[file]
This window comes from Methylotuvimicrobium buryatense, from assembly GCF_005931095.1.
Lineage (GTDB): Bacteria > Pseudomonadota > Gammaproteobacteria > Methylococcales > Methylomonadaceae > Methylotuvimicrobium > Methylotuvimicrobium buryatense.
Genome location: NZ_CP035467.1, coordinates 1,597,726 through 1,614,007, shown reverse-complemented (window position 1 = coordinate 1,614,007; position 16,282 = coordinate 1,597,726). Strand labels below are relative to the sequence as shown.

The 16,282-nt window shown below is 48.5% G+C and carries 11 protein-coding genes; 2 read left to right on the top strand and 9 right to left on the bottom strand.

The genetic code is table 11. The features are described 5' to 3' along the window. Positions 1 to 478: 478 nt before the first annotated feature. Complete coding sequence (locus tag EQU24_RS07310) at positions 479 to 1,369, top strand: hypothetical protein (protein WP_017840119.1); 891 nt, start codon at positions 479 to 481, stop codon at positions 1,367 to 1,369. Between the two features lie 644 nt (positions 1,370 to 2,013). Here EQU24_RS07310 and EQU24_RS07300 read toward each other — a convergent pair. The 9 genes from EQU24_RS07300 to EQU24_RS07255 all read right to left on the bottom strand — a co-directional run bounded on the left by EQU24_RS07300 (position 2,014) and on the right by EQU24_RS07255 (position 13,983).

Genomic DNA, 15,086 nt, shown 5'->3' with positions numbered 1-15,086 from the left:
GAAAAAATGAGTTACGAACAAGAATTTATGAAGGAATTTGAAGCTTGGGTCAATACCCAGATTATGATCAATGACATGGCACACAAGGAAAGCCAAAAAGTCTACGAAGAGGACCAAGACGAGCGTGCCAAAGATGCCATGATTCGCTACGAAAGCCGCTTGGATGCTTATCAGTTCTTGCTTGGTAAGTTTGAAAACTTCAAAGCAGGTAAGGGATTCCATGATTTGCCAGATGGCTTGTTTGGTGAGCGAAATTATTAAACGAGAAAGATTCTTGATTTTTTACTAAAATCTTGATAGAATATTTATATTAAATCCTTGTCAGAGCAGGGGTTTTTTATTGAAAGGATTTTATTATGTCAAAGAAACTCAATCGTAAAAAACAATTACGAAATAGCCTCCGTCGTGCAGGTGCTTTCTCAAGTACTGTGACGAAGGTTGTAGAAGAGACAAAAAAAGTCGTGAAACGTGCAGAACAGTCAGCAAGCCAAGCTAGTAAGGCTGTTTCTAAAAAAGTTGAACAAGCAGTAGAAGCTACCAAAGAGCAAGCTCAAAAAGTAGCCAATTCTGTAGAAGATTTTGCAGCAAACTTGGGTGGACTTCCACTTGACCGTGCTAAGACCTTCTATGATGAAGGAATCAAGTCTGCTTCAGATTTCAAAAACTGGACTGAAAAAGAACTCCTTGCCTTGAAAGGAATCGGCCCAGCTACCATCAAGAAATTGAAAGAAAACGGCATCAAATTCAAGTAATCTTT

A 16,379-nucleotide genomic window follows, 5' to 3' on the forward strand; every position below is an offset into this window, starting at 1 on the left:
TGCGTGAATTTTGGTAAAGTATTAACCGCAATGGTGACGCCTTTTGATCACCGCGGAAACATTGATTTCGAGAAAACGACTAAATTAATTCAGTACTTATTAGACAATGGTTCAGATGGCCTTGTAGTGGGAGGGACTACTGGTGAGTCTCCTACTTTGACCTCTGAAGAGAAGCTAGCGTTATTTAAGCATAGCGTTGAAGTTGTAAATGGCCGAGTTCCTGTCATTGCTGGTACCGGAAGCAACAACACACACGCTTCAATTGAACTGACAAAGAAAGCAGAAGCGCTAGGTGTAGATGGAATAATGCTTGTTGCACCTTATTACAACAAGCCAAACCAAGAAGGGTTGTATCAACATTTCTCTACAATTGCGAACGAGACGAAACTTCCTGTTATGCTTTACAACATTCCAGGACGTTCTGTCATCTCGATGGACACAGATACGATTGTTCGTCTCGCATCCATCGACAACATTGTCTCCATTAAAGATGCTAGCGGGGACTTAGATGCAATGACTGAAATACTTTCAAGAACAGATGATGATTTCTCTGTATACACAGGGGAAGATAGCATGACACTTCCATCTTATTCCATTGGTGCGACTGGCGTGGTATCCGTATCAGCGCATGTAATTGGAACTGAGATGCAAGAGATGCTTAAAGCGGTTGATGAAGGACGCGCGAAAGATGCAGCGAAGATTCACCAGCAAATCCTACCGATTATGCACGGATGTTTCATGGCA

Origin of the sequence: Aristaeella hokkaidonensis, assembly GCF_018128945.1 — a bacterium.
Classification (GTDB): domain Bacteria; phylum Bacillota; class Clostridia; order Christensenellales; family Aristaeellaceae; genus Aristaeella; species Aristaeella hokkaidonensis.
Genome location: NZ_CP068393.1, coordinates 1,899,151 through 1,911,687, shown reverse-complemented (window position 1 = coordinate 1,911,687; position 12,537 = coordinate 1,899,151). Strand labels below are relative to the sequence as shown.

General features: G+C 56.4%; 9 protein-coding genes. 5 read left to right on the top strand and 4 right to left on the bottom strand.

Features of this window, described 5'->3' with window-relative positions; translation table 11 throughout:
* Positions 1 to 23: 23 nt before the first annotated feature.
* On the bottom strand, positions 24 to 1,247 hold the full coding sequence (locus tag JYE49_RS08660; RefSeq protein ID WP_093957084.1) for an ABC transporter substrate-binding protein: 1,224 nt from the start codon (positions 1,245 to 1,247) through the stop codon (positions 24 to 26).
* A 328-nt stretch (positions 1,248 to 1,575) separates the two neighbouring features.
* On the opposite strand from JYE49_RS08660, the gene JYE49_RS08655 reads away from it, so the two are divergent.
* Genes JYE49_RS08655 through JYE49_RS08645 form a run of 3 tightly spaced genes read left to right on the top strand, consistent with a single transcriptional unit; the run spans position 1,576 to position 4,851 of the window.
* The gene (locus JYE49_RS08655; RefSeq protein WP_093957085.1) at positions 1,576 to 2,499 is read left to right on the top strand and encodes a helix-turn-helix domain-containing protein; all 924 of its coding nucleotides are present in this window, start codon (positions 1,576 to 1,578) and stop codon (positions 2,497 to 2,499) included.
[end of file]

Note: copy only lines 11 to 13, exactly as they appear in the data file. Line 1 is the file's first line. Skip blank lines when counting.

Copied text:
Classification (GTDB): domain Bacteria; phylum Bacillota; class Clostridia; order Christensenellales; family Aristaeellaceae; genus Aristaeella; species Aristaeella hokkaidonensis.
Genome location: NZ_CP068393.1, coordinates 1,899,151 through 1,911,687, shown reverse-complemented (window position 1 = coordinate 1,911,687; position 12,537 = coordinate 1,899,151). Strand labels below are relative to the sequence as shown.

General features: G+C 56.4%; 9 protein-coding genes. 5 read left to right on the top strand and 4 right to left on the bottom strand.